The Task Force on Scaling Voluntary Carbon Markets and the Voluntary Carbon Markets Integrity Initiative are two major initiatives to shape this market. The first will focus on the standardisation of the market, while the second will address the issue of integrity; both will touch on disclosure. COP26 is likely to further accelerate an already fast-evolving segment, especially as we approach the inclusion of Scope 3 emissions in targets.
While we at Allianz Global Investors continue to consider the best avenues to capture the data around offsets, we use engagement as the primary method for understanding the scale and scope of their use by invested companies. This engagement is done either bilaterally with invested companies or through collective initiatives, including the IIGCC.
Direct and gross decarbonisation remains our priority, but a refined and evolving carbon offset market has a role to play in assisting the pathway. Ultimately, for carbon offsets to have an impact by 2050, there needs to be a robust mechanism for making sure decarbonisation targets are more than just accounting adjustments.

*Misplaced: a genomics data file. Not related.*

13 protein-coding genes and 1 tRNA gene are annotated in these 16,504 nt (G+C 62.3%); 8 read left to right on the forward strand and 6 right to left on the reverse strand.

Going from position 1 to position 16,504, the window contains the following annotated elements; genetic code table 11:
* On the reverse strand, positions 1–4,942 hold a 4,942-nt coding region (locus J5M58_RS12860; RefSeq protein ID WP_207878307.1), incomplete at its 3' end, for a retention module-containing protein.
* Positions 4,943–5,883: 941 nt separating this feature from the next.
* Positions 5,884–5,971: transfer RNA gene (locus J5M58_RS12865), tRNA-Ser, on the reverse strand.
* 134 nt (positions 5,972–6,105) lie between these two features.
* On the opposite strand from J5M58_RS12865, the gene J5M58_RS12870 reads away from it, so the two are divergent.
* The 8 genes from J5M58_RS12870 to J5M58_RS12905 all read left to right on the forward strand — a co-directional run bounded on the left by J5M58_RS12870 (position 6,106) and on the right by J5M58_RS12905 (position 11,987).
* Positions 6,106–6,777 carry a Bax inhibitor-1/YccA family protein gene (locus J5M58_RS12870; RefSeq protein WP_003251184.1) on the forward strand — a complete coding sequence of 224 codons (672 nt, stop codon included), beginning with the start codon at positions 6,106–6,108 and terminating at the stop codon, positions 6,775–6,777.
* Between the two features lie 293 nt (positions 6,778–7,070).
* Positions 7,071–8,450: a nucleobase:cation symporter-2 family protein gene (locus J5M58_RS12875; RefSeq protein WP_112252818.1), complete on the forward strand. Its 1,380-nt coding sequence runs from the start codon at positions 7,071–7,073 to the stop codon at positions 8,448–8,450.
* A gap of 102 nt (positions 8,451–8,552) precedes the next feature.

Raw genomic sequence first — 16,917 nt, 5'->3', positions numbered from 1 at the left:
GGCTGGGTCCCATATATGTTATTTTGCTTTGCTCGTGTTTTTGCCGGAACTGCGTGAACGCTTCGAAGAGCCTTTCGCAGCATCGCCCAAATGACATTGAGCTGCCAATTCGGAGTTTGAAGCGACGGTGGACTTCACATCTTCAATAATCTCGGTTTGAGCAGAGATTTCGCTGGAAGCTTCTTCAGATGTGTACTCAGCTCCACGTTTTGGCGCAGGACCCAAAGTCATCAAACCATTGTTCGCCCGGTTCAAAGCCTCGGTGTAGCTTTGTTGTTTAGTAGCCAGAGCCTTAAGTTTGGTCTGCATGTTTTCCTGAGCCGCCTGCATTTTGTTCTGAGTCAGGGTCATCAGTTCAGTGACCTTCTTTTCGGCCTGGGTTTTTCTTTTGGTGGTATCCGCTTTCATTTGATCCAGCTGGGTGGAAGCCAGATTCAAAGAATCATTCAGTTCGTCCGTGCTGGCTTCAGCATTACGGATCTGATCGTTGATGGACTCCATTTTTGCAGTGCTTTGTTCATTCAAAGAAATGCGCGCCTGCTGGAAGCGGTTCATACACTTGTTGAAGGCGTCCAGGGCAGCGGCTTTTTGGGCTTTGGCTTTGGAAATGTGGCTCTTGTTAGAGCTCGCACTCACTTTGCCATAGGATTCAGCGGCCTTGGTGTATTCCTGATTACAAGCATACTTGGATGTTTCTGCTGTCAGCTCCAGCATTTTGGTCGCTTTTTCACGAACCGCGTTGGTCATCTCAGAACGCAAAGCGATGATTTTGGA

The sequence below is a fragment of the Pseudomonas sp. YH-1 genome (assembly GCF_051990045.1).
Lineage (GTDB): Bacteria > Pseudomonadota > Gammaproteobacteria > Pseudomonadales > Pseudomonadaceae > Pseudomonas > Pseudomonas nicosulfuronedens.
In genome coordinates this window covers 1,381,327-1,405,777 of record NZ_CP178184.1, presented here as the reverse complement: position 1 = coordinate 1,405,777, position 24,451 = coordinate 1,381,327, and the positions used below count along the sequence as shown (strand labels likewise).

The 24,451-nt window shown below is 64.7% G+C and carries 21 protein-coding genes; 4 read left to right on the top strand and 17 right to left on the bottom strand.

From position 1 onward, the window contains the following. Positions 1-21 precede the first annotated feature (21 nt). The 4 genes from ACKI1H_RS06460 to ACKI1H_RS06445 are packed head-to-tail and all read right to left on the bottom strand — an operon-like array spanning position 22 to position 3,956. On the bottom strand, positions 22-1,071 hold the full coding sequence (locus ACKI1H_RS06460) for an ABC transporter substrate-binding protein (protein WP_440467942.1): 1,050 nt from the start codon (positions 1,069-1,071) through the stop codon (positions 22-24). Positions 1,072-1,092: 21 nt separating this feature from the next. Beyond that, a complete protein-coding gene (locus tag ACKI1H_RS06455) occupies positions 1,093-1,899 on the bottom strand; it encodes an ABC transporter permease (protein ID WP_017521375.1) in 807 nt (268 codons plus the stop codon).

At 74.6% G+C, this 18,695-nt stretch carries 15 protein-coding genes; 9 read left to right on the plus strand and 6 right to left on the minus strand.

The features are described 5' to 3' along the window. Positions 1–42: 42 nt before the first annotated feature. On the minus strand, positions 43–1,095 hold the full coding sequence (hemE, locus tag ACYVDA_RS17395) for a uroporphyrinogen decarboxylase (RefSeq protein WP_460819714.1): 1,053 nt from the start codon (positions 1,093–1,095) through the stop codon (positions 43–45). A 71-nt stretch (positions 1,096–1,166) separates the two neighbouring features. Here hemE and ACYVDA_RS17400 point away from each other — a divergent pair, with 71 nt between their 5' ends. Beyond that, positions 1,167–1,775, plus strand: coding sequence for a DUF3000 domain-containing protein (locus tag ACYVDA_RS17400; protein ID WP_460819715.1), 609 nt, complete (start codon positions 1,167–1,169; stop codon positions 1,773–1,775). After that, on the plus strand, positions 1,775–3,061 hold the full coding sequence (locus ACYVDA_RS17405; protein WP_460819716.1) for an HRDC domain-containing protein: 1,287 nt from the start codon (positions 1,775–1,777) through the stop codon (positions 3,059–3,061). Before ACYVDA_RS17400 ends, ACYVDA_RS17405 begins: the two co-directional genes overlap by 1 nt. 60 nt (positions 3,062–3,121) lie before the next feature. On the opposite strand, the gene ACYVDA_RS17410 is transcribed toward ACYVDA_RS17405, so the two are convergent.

Investing involves risk. The value of an investment and the income from it will fluctuate and investors may not get back the principal invested. Equities have tended to be volatile, and do not offer a fixed rate of return. Investing in the bond market is subject to risks, including market, interest rate, issuer, credit, inflation risk, and liquidity risk. The value of most bonds and bond strategies are impacted by changes in interest rates. Bond prices will normally decline as interest rates rise. The impact may be greater with longer-duration bonds. Credit risk reflects the issuer’s ability to make timely payments of interest or principal—the lower the rating, the higher the risk of default. Emerging markets may be more volatile, less liquid, less transparent, and subject to less oversight, and values may fluctuate with currency exchange rates. Past performance is not indicative of future performance. This is a marketing communication. It is for informational purposes only. This document does not constitute investment advice or a recommendation to buy, sell or hold any security and shall not be deemed an offer to sell or a solicitation of an offer to buy any security.